Tuesday, 1 August 2017

Album Review: Good Night Memories by Quitters

They say that you should never judge a book by its cover. This is something I always try to abide by but sometimes you just have to. Recently, on holiday, Emma and I were relaxing and I was doing something I often do when I'm not doing much, searching through the discover section on Bandcamp. Flicking through I noticed an album cover with a picture of a bear waving. I had to check this out. I clicked play and thought this was pretty cool so then I checked out who I was listening to. Turns out it was a French band by the name of Quitters and the album was called Good Night Memories.

The album starts with an instrumental track named Sweet Memories. It serves as a fantastic introduction to what you can expect from Quitters musically - methodical guitar playing layered with intricate jangly riffs and some lovely pounding drums. The second track Why Should We Burn Our Lives? gets the album going properly. As soon as some gang vocals come in to start the song I know that I'm to absolutely adore this song. The words "We Raise Our Voice For The Better, We Sing Out Loud Through The Fire" get a track about fighting for something you believe in off to a great start and instantly hooks you in. There is a hint of Iron Chic in the music and a huge nod to Red City Radio in the lead singer's vocal. These two bands are in the upper echelons of gruff punk rock so this is no great surprise that there are some similarities here. This is one of my favourite songs of the year. Promises To Myself begins with a reasonably long intro with a great drum roll. The music builds and builds and when things get going you're more than ready to sing along with the band. The track is about trying to better yourself and looking back at the mistakes you've made along the way. The drumming throughout the song is superb and really drives the song forward at a decent pace. The fourth song The Brighter Shades Of Time starts off in a similar way to Why Should We Burn Our Lives? with some excellent gang vocals. The song is about looking back at a time in your life where you felt that things were better. At five minutes long this is a pretty lengthy song for a punk track, that's because the last two minutes are a musical outro. I spent the two minutes waiting for one final explosive chorus but this doesn't happen. It's a great piece of musicianship though and something quite unique. Life Inside takes us to the halfway point on Good Night Memories. This is one of the hardest hitting tracks on the album with the lead vocals being backed by some almost screamo-like harmonies. This adds an intensity to the album that we haven't yet heard. The song itself tackles the topic of finding the beauty in even the worst of places. I really like the verse "We Still Dream At Night, Still Learn From Our Mistakes, No Matter The Daylight, We'll See The World With Children Eyes."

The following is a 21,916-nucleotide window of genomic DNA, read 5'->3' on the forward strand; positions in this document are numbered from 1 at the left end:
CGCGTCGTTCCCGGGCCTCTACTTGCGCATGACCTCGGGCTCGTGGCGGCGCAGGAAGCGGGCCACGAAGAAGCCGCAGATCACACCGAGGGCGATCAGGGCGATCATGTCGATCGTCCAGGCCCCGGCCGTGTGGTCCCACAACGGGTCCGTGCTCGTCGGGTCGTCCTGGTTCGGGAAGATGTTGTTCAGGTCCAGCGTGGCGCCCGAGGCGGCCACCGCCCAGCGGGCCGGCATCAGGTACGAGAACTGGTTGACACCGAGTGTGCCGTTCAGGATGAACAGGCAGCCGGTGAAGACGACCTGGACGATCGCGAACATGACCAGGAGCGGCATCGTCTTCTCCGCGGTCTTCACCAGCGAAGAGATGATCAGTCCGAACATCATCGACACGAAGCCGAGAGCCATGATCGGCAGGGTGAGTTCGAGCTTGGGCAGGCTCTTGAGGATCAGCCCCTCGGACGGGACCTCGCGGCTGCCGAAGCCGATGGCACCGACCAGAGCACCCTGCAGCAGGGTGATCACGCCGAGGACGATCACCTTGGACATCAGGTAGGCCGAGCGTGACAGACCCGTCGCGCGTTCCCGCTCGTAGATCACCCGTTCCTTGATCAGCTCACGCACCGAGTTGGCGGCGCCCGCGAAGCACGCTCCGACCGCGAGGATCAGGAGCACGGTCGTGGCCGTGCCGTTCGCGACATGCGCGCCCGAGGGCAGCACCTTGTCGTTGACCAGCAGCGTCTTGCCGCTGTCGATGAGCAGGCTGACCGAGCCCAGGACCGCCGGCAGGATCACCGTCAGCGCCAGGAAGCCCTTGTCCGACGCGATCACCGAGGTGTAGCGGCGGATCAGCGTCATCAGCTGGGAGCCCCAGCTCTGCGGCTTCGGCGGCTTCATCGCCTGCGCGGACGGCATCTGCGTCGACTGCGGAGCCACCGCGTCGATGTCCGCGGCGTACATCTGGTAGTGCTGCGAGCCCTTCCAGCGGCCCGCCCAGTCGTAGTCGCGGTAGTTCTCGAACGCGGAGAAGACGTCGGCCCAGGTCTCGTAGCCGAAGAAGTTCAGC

The second half of the album starts in the same way that the first did, with an instrumental track named Harsh Memories. This is followed up by Misery. Straight away you notice a change in the tone of Quitters' music. On Misery the intensity of everything is cranked up to another level, with the drums in particular laying a foundations for a crunching hardcore track. The song is about getting fed up with people who try and bring you down and calling them out for their actions. The final couple of lines really drive home this though - "You're Just A Waste Of Time, You Weren't Worth My Life, I'll Take Back What's Mine." The eighth song on Good Night Memories is named Cold Winter. After some high-tempo guitars get the show on the road, things are slowed slightly for the first verse. This really allows the listener to immediately feel involved in the song and not get too swept away with everything that's going on. Of course things pick back up for the chorus with more of Quitters' fantastic gang vocals. This technique of changing up the tempo for the verses and chorus adds some great depth to the song and keeps you interested throughout. I like it. The guitar riff at the beginning of the penultimate song, Burn Burn, reminds me of a warning alarm going off to let you know something big is about to happen. Big is certainly the word to use. As soon as the vocals hit I'm thinking of Hot Water Music. There's an added gruff rumble to proceedings that we've not heard from Quitters so far on Good Night Memories and it just adds another fantastic element to their sound. Burn Burn is about hating the person you've become. This is without a doubt one of the hardest hitting songs on the album and will be the track that provokes the biggest mosh pits when played live. Good Night Memories finishes with the song Bad Times And Good Fights. This song reverts back to what I would call the trademark Quitters sound with its jangly guitars and instantly singable lyrics. As every last song on an album should do there is a feeling of epicness in the song, beginning with a building intro that launches the song into a fun but emotional track. It's about things not lasting forever and you can always move on from things that haven't gone so well. The harmonies in the song really make me think back to the 90s skate punk sound. This is a fantastic throwback to finish a really good album.

Good Night Memories is proof that sometimes it's okay to judge a book by its cover. Or in this case an album by its artwork. This is an astonishing album full of smart, relatable and catchy punk rock tunes. Quitters are a band that I cannot wait to hear more from in the future and I'm really hoping they find their way to London sooner rather than later so I can sing along with all of these songs!

Stream and download Good Night Memories here: https://quittersmusic.bandcamp.com/

Like Quitters here: https://www.facebook.com/quittersmusic/

This review was written by Colin Clark.